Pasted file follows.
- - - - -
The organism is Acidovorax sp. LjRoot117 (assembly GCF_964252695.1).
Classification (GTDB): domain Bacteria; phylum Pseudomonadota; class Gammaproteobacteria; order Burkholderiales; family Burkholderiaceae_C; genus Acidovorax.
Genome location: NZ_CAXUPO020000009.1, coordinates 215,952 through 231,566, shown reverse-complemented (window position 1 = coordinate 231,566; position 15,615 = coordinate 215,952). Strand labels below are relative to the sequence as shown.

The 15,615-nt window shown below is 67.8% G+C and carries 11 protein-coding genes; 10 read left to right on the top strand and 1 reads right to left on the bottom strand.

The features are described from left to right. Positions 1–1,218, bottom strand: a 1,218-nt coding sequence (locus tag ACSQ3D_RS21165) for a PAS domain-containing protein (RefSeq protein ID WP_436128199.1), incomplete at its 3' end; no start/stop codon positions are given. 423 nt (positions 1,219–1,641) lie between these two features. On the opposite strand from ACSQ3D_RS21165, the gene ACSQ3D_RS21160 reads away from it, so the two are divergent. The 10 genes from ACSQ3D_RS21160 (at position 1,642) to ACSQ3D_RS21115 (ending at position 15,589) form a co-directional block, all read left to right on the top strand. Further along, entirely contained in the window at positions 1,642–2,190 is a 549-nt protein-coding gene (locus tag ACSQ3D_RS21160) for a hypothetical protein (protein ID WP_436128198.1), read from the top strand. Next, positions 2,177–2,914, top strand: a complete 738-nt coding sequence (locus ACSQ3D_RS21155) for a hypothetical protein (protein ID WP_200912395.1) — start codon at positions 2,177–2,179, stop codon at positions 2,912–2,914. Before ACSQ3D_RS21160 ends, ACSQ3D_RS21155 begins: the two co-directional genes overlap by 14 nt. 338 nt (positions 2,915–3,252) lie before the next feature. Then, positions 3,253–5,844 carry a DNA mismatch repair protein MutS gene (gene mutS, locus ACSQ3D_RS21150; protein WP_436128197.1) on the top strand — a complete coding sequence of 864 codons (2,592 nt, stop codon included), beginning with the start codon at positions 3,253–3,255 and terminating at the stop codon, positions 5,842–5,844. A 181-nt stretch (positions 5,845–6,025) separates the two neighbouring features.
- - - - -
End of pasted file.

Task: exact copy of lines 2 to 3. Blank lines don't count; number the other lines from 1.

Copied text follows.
Classification (GTDB): domain Bacteria; phylum Pseudomonadota; class Gammaproteobacteria; order Burkholderiales; family Burkholderiaceae_C; genus Acidovorax.
Genome location: NZ_CAXUPO020000009.1, coordinates 215,952 through 231,566, shown reverse-complemented (window position 1 = coordinate 231,566; position 15,615 = coordinate 215,952). Strand labels below are relative to the sequence as shown.